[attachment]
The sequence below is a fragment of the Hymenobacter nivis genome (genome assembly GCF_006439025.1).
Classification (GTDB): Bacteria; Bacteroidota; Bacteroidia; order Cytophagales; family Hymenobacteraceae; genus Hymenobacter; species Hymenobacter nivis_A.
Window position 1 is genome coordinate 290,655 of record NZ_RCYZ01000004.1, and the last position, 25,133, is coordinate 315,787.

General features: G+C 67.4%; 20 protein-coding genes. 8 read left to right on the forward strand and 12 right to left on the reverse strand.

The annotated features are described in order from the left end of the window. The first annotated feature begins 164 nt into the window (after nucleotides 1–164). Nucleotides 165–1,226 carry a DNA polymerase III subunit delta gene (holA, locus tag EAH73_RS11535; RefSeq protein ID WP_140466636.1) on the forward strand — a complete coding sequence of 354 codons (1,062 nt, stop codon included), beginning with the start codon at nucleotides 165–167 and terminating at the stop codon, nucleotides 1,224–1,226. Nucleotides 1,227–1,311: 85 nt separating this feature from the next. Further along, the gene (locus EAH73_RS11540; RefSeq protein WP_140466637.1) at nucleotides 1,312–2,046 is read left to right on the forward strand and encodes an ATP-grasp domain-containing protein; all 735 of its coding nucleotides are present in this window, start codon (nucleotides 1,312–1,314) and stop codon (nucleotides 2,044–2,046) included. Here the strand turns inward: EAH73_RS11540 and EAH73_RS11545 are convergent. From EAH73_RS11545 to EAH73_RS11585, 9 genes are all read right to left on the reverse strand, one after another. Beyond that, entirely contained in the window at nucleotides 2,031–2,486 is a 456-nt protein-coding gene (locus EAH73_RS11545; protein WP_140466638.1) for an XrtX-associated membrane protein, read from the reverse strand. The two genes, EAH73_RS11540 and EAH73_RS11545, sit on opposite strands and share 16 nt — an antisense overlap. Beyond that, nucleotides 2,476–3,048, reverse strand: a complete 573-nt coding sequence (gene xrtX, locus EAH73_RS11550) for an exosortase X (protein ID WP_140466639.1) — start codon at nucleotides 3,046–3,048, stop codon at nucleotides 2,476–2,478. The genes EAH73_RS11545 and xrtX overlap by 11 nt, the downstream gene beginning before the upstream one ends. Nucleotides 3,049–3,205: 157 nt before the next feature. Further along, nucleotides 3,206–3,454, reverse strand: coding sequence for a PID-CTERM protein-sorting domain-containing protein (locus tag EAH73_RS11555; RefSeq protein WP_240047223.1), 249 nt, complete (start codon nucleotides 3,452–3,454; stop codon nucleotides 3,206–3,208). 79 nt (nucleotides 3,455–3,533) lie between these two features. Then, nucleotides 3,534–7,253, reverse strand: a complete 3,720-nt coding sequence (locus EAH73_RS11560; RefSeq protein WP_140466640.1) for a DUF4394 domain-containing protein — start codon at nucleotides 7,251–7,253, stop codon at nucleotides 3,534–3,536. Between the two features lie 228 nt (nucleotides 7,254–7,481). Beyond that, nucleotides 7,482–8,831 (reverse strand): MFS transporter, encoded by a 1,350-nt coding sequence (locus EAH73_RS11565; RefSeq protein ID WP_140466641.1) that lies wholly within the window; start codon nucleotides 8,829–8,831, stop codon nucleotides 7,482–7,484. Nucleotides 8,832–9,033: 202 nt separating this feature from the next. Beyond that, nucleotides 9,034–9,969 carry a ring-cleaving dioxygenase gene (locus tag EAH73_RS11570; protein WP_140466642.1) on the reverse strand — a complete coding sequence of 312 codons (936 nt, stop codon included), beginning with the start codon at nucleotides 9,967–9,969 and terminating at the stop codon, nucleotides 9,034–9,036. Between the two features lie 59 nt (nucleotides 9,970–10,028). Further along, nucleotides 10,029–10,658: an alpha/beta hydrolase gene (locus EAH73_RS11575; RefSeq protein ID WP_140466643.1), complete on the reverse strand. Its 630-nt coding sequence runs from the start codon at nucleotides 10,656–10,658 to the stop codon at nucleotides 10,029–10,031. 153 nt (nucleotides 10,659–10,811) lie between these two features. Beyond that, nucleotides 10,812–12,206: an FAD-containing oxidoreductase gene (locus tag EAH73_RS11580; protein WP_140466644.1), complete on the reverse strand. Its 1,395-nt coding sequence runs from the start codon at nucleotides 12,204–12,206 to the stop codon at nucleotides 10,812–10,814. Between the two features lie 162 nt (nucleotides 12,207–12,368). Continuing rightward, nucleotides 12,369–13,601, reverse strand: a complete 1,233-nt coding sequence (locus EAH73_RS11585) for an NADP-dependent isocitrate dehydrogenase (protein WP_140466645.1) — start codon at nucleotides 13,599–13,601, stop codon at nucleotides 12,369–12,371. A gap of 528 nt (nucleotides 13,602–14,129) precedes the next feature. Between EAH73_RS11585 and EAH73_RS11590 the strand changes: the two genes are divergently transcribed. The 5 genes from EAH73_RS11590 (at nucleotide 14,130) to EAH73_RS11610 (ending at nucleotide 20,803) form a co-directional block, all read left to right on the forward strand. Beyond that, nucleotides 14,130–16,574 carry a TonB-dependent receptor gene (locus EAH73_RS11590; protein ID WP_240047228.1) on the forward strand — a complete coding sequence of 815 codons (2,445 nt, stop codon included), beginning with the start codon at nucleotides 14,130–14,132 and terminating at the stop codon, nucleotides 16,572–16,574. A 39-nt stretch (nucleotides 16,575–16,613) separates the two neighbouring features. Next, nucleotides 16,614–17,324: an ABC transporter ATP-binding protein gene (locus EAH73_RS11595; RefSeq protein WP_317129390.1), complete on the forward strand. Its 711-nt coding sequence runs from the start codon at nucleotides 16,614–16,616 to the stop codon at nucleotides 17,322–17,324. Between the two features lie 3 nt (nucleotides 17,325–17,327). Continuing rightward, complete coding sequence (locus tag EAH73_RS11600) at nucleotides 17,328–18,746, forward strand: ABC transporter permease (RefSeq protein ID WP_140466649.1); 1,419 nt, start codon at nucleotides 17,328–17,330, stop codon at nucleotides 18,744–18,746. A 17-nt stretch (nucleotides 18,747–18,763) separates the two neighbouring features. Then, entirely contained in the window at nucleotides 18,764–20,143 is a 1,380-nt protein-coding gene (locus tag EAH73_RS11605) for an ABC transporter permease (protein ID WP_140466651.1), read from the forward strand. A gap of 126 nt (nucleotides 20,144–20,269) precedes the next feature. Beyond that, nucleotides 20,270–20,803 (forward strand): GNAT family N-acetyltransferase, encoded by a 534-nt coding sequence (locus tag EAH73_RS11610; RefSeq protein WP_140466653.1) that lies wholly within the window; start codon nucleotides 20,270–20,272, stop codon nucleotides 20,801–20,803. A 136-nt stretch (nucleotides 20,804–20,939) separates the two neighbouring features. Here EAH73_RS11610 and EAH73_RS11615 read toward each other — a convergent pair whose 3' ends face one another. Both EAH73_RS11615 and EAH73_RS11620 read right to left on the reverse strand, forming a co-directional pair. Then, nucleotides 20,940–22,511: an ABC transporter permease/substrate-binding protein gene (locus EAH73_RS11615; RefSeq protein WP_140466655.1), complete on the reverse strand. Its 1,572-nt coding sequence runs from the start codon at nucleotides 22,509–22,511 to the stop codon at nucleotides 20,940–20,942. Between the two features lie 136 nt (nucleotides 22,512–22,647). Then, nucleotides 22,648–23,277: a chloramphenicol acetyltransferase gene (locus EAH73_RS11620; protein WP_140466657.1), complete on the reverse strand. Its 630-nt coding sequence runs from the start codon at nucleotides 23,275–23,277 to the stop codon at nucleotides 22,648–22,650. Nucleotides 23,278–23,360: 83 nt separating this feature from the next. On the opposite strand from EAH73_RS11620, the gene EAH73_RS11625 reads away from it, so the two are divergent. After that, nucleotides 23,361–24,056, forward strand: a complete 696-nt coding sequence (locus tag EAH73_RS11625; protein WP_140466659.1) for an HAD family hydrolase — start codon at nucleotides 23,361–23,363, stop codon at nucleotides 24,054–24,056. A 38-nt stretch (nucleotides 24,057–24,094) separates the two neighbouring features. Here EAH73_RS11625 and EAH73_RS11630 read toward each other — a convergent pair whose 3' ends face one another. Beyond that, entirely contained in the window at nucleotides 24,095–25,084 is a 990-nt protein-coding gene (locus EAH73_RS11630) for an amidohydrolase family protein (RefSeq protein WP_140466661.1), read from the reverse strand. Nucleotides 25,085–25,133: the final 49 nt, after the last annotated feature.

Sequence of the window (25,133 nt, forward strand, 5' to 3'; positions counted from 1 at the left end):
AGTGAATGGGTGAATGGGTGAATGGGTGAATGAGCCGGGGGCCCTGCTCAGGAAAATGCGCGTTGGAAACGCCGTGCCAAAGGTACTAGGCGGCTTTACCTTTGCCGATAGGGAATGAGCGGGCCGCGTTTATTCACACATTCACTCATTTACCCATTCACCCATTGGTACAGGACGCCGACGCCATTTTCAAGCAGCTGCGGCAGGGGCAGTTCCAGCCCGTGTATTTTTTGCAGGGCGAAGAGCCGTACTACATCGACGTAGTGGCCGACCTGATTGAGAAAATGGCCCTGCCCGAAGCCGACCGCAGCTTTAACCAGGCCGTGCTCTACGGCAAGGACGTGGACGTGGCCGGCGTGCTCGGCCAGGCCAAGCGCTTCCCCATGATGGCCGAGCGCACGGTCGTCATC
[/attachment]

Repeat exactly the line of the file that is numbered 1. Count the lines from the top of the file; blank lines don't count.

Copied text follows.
The sequence below is a fragment of the Hymenobacter nivis genome (genome assembly GCF_006439025.1).